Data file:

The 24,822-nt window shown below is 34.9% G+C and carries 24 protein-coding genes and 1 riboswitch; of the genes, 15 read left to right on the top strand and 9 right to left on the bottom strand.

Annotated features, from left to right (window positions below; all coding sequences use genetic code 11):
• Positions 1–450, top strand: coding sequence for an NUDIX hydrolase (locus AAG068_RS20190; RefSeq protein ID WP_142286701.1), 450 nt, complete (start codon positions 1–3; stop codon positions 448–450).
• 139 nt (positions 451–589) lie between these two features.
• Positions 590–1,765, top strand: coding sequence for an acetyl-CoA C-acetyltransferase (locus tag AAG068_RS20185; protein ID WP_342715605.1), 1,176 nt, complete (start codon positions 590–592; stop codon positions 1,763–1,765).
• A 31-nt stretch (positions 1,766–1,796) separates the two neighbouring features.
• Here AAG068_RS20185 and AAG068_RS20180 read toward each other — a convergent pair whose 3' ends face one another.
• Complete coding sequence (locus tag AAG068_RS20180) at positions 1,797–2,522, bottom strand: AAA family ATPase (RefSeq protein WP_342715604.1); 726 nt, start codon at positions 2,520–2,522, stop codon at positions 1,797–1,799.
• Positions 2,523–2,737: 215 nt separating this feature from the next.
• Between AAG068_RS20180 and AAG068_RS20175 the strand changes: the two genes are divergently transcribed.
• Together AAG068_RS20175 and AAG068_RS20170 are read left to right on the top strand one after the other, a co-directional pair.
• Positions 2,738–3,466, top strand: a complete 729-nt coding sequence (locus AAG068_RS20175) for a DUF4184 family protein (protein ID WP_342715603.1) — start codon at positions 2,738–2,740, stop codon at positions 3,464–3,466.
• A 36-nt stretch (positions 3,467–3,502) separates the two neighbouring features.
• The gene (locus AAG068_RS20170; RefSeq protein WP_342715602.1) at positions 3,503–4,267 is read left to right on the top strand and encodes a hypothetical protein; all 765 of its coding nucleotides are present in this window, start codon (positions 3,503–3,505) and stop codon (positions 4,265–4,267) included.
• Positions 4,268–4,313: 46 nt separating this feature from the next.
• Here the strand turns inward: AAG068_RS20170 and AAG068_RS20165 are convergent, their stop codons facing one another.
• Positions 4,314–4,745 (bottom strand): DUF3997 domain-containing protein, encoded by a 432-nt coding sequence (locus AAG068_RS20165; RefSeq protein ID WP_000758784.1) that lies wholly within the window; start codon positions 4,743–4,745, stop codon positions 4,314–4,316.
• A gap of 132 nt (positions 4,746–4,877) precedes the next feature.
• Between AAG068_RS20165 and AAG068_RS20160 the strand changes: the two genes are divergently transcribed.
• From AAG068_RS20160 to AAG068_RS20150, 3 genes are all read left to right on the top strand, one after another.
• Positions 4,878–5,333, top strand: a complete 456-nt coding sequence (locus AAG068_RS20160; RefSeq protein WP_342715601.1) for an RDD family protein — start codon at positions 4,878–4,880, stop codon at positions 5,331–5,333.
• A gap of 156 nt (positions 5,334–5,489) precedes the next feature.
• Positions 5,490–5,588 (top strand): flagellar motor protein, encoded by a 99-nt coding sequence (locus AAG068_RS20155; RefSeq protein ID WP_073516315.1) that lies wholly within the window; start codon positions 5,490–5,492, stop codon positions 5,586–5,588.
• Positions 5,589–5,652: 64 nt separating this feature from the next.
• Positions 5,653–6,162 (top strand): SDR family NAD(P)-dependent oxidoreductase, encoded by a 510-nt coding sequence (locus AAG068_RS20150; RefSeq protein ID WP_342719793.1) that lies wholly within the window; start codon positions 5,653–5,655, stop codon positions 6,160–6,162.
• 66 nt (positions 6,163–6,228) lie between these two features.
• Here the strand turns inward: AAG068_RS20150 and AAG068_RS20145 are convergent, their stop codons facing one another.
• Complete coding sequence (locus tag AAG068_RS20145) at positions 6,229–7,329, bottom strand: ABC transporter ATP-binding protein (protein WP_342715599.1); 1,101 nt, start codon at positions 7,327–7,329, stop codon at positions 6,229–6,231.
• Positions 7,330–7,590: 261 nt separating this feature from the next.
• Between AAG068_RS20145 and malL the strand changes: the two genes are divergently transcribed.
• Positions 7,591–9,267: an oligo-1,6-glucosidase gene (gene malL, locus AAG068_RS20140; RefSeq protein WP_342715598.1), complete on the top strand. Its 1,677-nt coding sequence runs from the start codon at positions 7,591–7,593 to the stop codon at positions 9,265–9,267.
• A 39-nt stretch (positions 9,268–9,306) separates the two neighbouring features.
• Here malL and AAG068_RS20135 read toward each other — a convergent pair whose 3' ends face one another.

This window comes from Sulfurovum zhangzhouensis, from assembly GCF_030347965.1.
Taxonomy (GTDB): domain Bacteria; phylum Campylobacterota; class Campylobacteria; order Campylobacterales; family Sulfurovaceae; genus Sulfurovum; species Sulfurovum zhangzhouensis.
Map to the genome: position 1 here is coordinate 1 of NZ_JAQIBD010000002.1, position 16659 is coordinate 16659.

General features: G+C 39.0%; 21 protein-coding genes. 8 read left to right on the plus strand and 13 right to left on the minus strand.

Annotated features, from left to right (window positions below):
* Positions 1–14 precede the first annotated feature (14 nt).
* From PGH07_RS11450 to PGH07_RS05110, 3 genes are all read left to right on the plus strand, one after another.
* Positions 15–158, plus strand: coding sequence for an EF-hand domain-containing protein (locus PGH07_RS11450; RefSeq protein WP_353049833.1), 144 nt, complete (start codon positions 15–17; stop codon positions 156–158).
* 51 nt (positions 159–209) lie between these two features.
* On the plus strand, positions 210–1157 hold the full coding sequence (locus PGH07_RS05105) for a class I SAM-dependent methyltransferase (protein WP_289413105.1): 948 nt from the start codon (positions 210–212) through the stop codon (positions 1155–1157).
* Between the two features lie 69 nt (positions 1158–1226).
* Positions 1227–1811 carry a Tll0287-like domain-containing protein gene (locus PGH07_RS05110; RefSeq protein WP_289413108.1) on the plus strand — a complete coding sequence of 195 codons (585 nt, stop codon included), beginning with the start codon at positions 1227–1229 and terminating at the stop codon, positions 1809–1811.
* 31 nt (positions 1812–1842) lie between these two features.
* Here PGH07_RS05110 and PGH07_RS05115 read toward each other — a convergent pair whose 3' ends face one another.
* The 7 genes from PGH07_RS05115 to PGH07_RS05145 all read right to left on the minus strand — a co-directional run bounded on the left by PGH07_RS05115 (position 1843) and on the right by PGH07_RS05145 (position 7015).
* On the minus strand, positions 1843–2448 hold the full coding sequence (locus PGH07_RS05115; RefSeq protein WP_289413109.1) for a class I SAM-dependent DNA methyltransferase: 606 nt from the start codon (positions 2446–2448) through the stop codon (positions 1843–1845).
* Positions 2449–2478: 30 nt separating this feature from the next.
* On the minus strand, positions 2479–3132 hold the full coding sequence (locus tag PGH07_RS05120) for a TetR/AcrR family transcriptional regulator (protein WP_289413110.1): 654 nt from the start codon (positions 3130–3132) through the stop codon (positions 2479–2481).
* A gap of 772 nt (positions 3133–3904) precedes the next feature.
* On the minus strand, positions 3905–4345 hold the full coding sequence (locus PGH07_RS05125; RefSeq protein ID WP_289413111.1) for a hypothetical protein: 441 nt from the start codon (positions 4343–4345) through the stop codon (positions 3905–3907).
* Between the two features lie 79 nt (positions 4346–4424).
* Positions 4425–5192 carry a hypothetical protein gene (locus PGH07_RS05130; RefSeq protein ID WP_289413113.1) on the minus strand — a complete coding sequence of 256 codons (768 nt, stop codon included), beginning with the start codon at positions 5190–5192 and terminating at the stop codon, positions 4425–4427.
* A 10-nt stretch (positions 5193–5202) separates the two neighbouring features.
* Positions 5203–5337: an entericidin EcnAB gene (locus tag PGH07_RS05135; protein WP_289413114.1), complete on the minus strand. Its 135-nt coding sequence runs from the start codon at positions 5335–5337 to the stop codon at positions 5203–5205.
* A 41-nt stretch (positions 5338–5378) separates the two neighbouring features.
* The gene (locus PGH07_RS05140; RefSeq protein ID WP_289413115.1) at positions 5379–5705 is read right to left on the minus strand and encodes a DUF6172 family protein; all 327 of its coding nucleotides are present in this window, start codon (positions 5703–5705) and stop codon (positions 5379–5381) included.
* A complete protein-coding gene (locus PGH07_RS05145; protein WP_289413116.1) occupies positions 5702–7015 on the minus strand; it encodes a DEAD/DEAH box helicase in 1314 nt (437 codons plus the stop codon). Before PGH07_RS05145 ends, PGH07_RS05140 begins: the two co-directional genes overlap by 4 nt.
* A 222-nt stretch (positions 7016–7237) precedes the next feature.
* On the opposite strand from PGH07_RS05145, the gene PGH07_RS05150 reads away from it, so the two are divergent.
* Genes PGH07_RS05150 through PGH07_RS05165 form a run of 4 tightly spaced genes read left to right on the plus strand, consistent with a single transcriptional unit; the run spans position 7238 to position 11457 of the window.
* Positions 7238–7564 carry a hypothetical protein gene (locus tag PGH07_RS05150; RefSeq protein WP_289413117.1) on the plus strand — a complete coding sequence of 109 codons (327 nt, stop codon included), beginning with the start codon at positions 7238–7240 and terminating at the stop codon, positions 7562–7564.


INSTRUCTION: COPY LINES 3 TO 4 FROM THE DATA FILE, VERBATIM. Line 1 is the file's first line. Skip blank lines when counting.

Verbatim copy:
• Positions 1–450, top strand: coding sequence for an NUDIX hydrolase (locus AAG068_RS20190; RefSeq protein ID WP_142286701.1), 450 nt, complete (start codon positions 1–3; stop codon positions 448–450).
• 139 nt (positions 451–589) lie between these two features.